Roads are a regular topic of conversation in Canton Township. Potholes are one problem. Traffic congestion is another. In 2018, township voters approved a 1.45 mill increase in their property taxes to pay for road repair and maintenance. The levy adds about $70 annually for every $50,000 in taxable value.
So where does the money go? According to the township:
- 55% of the new revenue raised will be used to improve primary roads such as Lilley, Canton Center, and Saltz.
- 30% goes toward local subdivision roads.
- 15% goes toward Ford Rd. and other state trunk lines.
As the map below shows, Wayne County and private homeowners associations own almost 95% of the roads in Canton. The Michigan Department of Transportation owns the remaining 5%, including Ford Rd. (M-153). MDOT is working to improve traffic on Ford Rd. by installing a median to make it into a boulevard. Canton Twp. Trustee Sommer Foster says she hopes that will make the road safer.
“It has been noted that Ford Rd. is one of the most dangerous in Wayne County, with three of the most dangerous intersections in Wayne County,” Foster says. “So we, as a board, decided that we wanted to prioritize making that fix for residents and people that work in Canton.”
Keeping pace with PASER
Foster is the liaison to the township’s road task force, which was formed in 2017 to take a broad view of issues affecting the condition of roads, the amount of traffic on them, and the cost of fixing and maintaining them. The task force assessed the condition of the roads according to the University of Wisconsin’s Pavement Surface Evaluation Rating. The PASER system rates pavement condition on a scale of 1 (worst) to 10 (best). The task force found that more than half of the township’s roads were in fair condition (4-7), 32% were rated “bad” (1-3), and 13% of the township’s roads were in good condition (8-10). It also determined the township would have to spend more than $9 million a year for 10 years to bring more than 200 local subdivision roads up to PASER level 7 and keep them there. In addition, it would cost about $13 million a year to maintain primary county roads at level 8 or higher. The 1.45 mill levy voters passed in 2018 will raise about $5.5 million dollars a year. Canton also receives road funding from Wayne County and the State of Michigan.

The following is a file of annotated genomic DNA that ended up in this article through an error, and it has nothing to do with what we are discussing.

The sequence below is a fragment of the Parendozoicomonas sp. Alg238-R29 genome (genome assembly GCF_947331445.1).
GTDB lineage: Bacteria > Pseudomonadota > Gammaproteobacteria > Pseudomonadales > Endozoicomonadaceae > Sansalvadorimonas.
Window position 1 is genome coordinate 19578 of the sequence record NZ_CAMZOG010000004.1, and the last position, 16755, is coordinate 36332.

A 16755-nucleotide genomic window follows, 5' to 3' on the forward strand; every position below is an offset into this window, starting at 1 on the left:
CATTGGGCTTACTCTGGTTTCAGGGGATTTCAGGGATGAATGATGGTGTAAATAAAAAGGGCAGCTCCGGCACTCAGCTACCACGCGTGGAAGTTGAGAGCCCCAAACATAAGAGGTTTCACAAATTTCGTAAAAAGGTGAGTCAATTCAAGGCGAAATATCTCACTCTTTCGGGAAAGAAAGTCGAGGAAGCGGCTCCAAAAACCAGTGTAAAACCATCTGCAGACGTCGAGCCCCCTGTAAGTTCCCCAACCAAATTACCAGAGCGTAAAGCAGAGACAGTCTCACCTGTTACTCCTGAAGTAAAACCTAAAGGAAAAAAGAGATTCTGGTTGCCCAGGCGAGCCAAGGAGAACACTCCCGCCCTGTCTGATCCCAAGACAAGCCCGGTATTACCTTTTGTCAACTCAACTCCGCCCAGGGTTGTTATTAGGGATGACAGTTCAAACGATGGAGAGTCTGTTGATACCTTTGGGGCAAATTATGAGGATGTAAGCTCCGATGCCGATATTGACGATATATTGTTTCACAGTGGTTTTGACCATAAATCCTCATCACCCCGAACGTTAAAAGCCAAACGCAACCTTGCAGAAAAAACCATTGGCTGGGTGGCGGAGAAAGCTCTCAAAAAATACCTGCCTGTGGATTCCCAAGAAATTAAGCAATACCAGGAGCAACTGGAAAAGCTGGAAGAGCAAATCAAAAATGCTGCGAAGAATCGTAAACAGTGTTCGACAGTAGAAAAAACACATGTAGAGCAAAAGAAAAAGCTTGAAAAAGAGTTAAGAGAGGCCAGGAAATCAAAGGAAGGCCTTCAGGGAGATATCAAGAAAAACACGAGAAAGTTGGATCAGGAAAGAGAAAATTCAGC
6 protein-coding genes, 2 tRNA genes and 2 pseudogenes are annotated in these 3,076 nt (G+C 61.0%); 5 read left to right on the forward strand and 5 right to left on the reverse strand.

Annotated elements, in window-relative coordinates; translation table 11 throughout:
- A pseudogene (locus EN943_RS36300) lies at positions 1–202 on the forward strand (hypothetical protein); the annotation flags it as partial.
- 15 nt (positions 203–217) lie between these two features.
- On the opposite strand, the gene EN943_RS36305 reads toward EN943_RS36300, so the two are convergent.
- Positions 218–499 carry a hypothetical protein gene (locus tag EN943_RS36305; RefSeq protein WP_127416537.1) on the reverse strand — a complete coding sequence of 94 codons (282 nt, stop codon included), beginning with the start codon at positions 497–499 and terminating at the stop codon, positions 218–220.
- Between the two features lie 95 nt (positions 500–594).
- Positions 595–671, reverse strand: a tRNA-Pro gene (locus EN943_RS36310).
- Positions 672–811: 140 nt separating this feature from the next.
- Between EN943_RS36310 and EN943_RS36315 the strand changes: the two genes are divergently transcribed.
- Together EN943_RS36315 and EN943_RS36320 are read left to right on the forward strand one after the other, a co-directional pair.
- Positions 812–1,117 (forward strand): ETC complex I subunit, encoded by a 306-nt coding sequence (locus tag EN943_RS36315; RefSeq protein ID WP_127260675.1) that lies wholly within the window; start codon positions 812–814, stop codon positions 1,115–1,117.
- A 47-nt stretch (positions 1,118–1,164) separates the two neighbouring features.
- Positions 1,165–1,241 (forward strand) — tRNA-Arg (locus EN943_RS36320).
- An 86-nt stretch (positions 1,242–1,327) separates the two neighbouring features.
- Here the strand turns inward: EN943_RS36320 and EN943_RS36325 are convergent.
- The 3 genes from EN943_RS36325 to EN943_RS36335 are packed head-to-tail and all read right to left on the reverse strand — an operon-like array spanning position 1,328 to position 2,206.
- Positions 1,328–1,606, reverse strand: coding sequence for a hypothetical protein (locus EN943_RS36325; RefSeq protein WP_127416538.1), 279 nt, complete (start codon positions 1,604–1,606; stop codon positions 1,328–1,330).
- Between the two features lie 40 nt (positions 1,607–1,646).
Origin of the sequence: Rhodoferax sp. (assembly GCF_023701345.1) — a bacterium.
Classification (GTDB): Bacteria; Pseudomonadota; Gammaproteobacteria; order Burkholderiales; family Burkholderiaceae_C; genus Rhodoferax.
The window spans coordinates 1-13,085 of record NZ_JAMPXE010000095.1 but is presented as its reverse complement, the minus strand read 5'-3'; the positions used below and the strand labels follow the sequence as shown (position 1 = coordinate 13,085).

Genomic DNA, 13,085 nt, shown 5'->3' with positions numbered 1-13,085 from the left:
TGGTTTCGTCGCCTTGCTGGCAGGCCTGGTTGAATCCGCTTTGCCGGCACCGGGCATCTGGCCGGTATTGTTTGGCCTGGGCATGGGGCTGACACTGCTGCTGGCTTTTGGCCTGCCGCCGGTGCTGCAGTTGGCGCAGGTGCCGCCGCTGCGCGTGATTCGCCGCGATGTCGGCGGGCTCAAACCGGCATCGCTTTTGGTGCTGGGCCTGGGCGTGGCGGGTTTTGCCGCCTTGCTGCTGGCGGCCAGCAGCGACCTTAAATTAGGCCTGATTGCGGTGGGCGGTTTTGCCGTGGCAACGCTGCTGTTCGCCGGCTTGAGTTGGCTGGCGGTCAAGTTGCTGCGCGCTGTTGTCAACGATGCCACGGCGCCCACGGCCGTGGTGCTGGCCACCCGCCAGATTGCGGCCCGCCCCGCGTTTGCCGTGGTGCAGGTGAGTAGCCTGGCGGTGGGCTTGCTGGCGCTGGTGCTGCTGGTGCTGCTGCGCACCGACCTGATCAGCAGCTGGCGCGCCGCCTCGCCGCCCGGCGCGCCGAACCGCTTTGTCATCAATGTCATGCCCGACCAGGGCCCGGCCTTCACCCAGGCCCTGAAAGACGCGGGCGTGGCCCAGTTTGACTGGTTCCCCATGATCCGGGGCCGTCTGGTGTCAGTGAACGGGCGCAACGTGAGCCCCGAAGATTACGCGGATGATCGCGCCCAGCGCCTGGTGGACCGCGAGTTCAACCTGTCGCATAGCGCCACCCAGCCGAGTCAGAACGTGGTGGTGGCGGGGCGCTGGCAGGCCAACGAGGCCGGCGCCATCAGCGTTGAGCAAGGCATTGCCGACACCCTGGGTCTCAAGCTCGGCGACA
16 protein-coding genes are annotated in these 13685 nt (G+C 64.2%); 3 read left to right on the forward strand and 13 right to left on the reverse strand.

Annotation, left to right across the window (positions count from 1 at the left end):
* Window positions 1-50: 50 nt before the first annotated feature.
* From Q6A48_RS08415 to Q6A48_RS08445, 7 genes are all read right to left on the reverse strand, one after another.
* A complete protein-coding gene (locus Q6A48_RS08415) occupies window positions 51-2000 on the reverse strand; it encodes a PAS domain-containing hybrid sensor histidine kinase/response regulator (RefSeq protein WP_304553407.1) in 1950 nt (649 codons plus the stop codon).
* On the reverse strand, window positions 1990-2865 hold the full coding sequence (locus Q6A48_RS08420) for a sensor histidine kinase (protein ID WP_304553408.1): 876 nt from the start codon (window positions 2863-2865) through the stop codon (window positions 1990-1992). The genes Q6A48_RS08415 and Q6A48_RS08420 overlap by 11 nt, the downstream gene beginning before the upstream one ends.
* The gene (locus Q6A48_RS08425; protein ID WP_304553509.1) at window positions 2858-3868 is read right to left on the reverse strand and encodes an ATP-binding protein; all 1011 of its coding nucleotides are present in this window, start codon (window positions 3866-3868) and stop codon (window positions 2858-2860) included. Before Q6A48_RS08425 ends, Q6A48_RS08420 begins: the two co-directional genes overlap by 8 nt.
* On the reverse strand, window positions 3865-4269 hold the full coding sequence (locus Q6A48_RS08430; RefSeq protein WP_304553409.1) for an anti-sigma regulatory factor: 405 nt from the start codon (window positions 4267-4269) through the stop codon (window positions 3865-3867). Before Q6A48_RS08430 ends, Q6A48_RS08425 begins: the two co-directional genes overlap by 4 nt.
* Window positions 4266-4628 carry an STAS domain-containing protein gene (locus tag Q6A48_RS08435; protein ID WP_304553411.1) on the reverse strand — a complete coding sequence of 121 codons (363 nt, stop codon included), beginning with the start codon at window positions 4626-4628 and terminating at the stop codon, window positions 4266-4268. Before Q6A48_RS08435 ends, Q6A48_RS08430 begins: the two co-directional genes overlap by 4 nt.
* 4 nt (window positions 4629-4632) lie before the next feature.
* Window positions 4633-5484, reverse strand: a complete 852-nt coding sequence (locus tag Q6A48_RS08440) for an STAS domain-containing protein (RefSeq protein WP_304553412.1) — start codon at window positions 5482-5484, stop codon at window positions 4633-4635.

What’s on tap for 2019
Canton leaders have decided which projects it wants to tackle this year. Foster says the board has chosen two contractors to do the work. The township has more information on its website, including a calculator that lets users figure out how much money the millage costs them.
What about my neighborhood roads?
Starting in 2020, Canton Township will introduce a residential road program. Trustees will solicit input from the community on what projects they’d like to have done using funds from the 2018 millage. Homeowners associations will be asked to raise at least some of the funds through a match program. The match will range from 5% to 20% depending on the cost of the project. The document below explains how the program will work.
Click on the audio player to hear Sommer Foster’s conversation with WDET’s Pat Batcheller.
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Why did we choose Canton? Canton was selected as a featured area for Crossing the Lines due to its dramatic economic and developmental growth, as well as its rapidly increasing diversity.